Photodetector health: If a photodetector (the
electronic device that picks up scattered light
from the particle passing through the laser beam)
is defective, some less technologically advanced
remote particle counters will continue reporting
zero counts and no light will be picked up and
therefore no counts will be registered. Even if particles are present they will go through the particle
counter optics undetected. In normal clean environments reporting of 0 counts for several hours is
not uncommon. There is a false sense of security if
the photodetector is not monitored.
Solution: Choose a sensor where the photodetector is monitored so zero count errors are not
going to be an issue due to a dead photodetector.
Sensor health: One of the biggest problems with
particle counter data integrity occurs when contamination builds up around the sensors optics and
mirrors. This normally happens during cleaning
operations when the inlet is not capped, causing
cleaning solution to coat the optics, which cause the
sensor to fail calibration. If you are on annual calibrations and there is a calibration failure, how confident are you in your data for the last 12 months?
Solution: A particle counter that monitors sensor health is a good choice and assists in sending
out service notifications when background contamination becomes an issue. These advanced instruments can mitigate failed calibrations and assist in
maintaining data integrity. These sensors can be
pulled from service, tested, and recalibrated before
failed calibration issues could potentially ground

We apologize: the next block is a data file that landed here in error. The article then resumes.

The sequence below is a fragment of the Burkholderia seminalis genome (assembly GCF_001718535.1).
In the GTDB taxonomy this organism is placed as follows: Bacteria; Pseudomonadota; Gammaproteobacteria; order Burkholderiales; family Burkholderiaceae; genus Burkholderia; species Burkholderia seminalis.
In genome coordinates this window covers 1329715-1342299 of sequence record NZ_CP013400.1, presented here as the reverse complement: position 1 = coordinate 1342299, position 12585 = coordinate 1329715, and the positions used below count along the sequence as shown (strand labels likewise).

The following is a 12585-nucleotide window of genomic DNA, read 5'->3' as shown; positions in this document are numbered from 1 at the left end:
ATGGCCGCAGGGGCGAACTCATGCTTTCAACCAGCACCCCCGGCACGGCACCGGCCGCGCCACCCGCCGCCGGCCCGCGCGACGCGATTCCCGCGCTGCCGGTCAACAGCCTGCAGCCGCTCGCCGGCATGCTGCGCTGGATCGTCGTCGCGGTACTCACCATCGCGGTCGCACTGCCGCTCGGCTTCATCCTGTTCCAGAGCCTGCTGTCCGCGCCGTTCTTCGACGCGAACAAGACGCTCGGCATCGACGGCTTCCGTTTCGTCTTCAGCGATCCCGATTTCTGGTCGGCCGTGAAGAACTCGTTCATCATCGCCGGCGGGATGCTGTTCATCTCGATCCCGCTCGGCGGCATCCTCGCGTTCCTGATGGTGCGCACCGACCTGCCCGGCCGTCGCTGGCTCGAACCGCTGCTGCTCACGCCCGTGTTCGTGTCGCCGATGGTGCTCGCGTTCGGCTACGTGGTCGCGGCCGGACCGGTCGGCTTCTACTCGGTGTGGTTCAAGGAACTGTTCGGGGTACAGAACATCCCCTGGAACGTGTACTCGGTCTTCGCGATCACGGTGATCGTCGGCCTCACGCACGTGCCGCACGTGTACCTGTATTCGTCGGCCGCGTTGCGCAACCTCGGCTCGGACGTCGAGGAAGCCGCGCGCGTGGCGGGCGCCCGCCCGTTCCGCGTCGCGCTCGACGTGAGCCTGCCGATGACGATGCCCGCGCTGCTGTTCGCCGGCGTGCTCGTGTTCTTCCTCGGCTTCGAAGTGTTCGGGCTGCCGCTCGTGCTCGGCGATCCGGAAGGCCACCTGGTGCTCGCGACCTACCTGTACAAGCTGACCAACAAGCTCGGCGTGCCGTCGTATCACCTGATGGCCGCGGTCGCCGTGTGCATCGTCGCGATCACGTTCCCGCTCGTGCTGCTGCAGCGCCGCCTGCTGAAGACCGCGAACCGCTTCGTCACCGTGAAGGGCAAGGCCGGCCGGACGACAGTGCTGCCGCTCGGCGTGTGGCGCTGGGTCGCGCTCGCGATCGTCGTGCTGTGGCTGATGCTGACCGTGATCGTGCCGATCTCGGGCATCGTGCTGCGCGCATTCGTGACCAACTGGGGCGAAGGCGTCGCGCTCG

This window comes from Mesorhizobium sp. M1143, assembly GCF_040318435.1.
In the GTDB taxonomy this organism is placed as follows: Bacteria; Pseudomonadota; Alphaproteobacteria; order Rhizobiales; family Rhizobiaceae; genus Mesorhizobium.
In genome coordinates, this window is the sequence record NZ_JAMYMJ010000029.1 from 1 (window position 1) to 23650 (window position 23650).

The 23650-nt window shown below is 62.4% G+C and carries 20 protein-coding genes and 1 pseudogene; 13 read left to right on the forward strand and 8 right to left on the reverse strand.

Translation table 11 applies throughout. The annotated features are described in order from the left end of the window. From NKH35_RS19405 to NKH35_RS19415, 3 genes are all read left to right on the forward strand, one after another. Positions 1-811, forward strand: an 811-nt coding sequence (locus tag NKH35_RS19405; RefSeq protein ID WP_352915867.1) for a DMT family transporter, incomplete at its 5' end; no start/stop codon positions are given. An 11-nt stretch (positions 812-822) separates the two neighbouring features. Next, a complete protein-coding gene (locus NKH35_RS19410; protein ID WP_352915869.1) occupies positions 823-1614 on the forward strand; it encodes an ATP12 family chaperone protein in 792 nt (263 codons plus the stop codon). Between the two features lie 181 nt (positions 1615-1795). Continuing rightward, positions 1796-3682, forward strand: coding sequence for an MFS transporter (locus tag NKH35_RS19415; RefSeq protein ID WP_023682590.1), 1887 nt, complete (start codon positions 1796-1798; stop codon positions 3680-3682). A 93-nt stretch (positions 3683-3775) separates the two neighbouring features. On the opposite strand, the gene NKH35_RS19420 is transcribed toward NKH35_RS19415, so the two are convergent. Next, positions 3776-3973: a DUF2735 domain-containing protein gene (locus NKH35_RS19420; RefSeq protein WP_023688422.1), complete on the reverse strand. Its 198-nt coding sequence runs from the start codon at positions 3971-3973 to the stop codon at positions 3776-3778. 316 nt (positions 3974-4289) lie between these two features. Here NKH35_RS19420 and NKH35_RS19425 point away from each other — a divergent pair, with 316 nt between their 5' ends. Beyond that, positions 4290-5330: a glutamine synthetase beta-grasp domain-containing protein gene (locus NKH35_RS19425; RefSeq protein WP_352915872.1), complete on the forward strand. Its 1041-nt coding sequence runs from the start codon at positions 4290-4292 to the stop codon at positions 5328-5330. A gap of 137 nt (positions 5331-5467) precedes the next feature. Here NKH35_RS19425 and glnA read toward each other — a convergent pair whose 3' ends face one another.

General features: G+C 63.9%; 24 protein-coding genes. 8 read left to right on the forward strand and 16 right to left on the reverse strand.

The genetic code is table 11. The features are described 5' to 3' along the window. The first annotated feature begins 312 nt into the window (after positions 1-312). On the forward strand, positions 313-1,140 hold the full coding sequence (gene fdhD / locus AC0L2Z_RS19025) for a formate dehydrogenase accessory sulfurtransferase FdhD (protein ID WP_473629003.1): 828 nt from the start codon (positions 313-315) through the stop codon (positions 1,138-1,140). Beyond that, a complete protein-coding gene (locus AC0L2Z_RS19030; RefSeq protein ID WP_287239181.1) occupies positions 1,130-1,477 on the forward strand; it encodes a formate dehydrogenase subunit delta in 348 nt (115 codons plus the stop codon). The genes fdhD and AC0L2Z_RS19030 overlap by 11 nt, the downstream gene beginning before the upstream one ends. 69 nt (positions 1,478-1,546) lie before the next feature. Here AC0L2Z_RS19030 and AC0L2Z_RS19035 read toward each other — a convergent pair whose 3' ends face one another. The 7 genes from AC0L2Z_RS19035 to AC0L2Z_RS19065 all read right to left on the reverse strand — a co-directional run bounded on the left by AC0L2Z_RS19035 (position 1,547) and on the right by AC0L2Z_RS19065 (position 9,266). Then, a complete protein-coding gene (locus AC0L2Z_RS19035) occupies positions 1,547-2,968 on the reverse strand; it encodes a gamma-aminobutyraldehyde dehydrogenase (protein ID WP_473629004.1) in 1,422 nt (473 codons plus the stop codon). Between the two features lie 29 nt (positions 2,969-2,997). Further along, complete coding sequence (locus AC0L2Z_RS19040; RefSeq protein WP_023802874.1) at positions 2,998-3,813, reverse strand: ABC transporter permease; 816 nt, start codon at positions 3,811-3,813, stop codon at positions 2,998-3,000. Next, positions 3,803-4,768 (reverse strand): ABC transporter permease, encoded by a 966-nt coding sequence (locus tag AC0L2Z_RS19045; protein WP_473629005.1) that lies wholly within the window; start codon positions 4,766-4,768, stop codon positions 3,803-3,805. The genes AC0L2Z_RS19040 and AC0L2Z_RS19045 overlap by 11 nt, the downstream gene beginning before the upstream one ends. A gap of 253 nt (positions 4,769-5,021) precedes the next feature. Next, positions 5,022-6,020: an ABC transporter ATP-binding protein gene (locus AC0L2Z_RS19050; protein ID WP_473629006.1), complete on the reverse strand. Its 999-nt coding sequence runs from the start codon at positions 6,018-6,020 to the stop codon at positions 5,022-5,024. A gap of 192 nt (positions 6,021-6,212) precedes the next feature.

Flow integrity: Flow is critical to accurate sizing of particles that scatter light. A remote particle
counter with the most accurate flowrate must have
a low +/- flow error tolerance. If the flowrate is
not accurate, the count data will not be accurate
and wrong particle sizing can occur.
Solution: Considering particle size and count
data are crucial factors in determining alarm limits, choose a sensor with the highest flow accuracy
available for flowrate control.
Data storage redundancy: Having data records
backed up on the remote particle counter assures
redundancy in case a software issue occurs in the
transmission of real time data.
Solution: Choosing a remote particle counter
with sufficient buffering in data collection will
enable critical data to be downloaded at a later
stage back into the monitoring system software.
Audit trail: In order to follow the ALCOA standard, an audit trail built into the equipment or software is an absolute must. (21CFR11 in monitoring
systems are required).
Solution: Seek particle counters with built in
audit trails to satisfy ALCOA requirements for who,
when, what, and where attributions.
User security levels: The system must conform
to 21CFR11 guidelines. Up to three security levels
from operator to manager and administrator must
be available with the usual compliant parameters
such as password length, password aging, and password control.
Solution: User security levels are a 21cfr11
requirement and particle counters should have the
ability to manage and control user access.
System validation: A complete validation of
the data records must be conducted by verifying
the accuracy of the data to the location of where
the data is generated. This is a must do exercise
and should be rolled into the Installation and
Operational Qualifications IQ/OQ protocols.
Solution: Seek particle counters with built-
in IQ/OQ protocols and always conduct a
Performance Qualification (PQ) to verify accuracy
before going into production.
Calibration ISO 21501: The particle counter
must be calibrated to meet ISO 21501 standards.
The new revision of ISO 14644-1 requires particle
counters to be calibrated to ISO 21501. It is cur-
rently the most accurate particle counter calibration
and must be the calibration standard followed.
Solution: Make sure the supplier or distributor
can offer local accredited ISO 21501 calibrations
that are traceable.
Service level agreements: When the system is up
and running it is required in PIC’s Annex 11 to have